It’s the first day of a brand new year!
I didn’t do it on purpose, but this morning I finished the second draft of my memoir, THERE’S A CAT HAIR IN MY MASK: How Cats Helped Me Through Unprecedented Times and sent it off to my editor. This is something completely different for me, but once I realized it was something that needed to be said, I had to go ahead with it. The story covers the period of time between the emergence of the COVID-19 pandemic in early 2020 and the adoption of my cat Jaimz in April 2021. Those were hard times for me—for everyone. Stuff happened I’d never thought I’d see. Just one thing kept me from falling off the edge: cats.
In CAT HAIR, I convey how my relationship with the cats in my life, their subtle (and sometimes not so subtle) teachings, showed me how to navigate when I felt I wasn’t going to make it. It wasn’t an easy story to write, and I doubt it will be easy to read. Still, I’m hoping it may touch a few of you who have had your own troubles with this everchanging tide we call the new normal.
Here is how it begins:
Note form author.
I am a cat writer. I write cozy mysteries. My fictional stories don’t include swearing, graphic violence, or explicit sex. I also write cat poetry and sci-fantasy about cats saving the world. The sci-fi isn’t as cozy as the cozies, but they have an optimistic premise. I do love a happy ending!
This is a different sort of story. There are no holds barred here. I will swear and criticize the government. I will complain, and whine, and give too much information. There are mentions of emotional and physical abuse and violence that move me to issue this general trigger warning.
So if you don’t want to find out that your cozy author is a foulmouthed liberal democrat who went through shit and has opinions on everything, this is not the book for you. If you want a story from my heart and soul, please read on.
- IN THE BEGINNING
When the coronavirus COVID-19 hit the world like a blistering shitstorm, I was living in an old house in Portland, Oregon with my husband and three cats. It was the beginning of February 2020, and Jim and I had just returned from our semi-annual vacation in Mexico. I don’t remember hearing anything about a pandemic as we watched the glorious sunrises and sunsets from out beachfront suite on Cabo San Lucas. The only American horror story I knew of was our explosive political situation. Even with the devious mind of a mystery writer, I would never have imagined what was to come.
Nice as it was to hang out in warmer climes and eat fresh fruit and enchiladas, I was happy to get home. The flight, the airports, and the interminable line at customs were grueling. By the time I arrived into the dark, cold, rainy Pacific Northwest, I was exhausted.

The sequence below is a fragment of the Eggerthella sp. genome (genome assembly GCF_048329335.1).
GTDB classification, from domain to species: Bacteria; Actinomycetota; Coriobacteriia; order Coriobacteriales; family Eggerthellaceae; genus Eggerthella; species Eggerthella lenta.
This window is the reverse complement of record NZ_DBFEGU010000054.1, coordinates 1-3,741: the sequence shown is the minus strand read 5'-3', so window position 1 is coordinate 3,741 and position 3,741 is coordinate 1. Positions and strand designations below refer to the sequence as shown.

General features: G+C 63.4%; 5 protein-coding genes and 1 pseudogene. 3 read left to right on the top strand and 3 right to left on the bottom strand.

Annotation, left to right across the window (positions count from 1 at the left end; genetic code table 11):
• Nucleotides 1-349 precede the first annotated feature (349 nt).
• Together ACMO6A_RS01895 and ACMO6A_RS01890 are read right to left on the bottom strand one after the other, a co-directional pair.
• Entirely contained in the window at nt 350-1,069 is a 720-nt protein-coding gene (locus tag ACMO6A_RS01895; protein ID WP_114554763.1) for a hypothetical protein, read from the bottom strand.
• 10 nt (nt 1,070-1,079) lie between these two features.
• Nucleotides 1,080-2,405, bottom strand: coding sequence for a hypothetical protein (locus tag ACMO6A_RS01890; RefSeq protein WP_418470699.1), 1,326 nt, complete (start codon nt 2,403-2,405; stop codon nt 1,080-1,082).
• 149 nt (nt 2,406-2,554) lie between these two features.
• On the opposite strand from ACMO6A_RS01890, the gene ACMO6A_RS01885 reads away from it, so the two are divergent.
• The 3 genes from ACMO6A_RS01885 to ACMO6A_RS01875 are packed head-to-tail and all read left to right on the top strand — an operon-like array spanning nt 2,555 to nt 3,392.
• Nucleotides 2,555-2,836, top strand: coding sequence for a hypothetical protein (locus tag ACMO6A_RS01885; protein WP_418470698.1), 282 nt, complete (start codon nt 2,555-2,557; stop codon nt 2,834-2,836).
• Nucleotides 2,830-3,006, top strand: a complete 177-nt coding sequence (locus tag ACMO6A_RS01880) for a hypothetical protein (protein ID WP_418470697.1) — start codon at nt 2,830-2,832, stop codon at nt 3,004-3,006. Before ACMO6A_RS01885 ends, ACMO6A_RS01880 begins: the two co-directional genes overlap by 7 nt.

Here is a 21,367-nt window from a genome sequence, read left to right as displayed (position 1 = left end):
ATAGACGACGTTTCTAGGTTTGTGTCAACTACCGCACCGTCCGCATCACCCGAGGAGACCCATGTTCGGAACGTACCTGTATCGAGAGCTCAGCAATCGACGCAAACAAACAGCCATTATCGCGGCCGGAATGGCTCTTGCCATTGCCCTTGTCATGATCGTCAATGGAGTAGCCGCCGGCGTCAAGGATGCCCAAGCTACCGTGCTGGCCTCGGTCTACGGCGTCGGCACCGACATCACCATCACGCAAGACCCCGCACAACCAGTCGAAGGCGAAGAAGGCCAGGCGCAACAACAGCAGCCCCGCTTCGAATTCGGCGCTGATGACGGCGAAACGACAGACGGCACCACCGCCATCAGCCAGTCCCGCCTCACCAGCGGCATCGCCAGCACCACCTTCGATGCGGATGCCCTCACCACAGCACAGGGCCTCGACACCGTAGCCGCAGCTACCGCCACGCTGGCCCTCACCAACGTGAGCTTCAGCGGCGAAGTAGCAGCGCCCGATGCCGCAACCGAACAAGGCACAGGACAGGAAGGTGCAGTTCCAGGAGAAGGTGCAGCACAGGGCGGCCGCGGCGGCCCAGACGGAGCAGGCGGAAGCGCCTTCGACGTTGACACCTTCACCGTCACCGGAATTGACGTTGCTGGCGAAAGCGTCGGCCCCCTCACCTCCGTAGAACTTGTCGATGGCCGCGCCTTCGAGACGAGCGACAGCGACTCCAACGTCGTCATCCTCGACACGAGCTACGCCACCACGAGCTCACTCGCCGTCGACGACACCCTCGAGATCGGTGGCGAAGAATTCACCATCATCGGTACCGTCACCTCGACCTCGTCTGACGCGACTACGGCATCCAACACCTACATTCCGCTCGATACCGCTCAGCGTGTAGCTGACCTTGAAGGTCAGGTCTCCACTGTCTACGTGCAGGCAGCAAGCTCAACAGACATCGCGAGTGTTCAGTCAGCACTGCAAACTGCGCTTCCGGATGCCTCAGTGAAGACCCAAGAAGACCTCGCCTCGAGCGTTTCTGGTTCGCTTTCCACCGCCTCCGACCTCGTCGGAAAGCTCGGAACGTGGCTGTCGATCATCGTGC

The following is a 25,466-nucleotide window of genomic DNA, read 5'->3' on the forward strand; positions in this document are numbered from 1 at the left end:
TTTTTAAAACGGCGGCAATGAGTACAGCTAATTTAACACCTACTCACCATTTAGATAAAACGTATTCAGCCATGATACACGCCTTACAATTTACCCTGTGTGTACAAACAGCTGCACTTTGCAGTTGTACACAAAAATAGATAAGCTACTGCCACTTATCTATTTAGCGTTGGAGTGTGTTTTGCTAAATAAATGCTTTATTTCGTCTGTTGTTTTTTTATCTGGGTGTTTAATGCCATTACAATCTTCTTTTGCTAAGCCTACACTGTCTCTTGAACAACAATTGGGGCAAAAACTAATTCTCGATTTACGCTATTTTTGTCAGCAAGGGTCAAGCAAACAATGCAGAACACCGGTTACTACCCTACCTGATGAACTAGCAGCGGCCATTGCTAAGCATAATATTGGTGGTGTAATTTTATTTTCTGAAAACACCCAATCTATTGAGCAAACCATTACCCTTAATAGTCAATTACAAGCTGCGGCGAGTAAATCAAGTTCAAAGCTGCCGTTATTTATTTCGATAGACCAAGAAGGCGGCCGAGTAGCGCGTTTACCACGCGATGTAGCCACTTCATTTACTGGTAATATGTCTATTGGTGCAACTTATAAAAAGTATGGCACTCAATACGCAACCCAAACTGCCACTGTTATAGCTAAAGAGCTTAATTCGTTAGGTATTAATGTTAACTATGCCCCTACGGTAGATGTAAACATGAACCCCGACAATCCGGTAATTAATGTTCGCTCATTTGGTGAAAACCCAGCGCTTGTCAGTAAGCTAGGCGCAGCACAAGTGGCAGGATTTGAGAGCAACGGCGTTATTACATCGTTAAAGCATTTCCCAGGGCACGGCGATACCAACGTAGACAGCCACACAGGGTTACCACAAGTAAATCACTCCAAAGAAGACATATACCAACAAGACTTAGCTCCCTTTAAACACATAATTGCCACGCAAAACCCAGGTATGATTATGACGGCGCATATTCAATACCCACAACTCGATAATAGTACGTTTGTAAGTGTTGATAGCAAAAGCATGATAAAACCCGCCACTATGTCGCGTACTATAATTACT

We’d hired an excellent live-in cat sitter for the week we were gone, so the cats weren’t too mad at us for leaving. In fact, they probably had more fun with Jenn, an innate cat person, than with us on a daily basis. Still, it was so welcome to finally have a few cats on the bed, and when I went to sleep that night, I slept well.
As with most vacations, the return was fraught with undone chores and catch-up. I plunged headfirst into answering emails, planning promotion for my new book, and writing, as well as restocking cupboards, watering plants, etcetera, etcetera, etcetera. I could feel the anxiety rising and wondered, as I always do after being somewhere relaxing, if this heartless jerk back into reality was really worth it.
Jim liked to watch the evening news. Unless he was working, every day at between five and six he sat down in the green easy chair we inherited from his father and clicked on the television. He was arbitrary about stations except for FOX, which was infamous for its politically skewed reporting. He refused to watch that one. The others are probably skewed as well, but skewed to our own point of view, so that worked.
During our time in Mexico, we hadn’t caught the goings on in the States. We figured they could get along without us, and us without them. That was our usual mode of travel, with the exception of Mazatlán in January 2017. On that trip, we found ourselves glued in horror to our TV screens and mobile devices as the new President systematically stripped our country of things we’d worked so hard to achieve with a flurry of executive orders. But that’s another story—this one is about a different tragedy, or I should say, a series of tragedies that knocked us on our collective asses like fallen dominos. This story is about cats.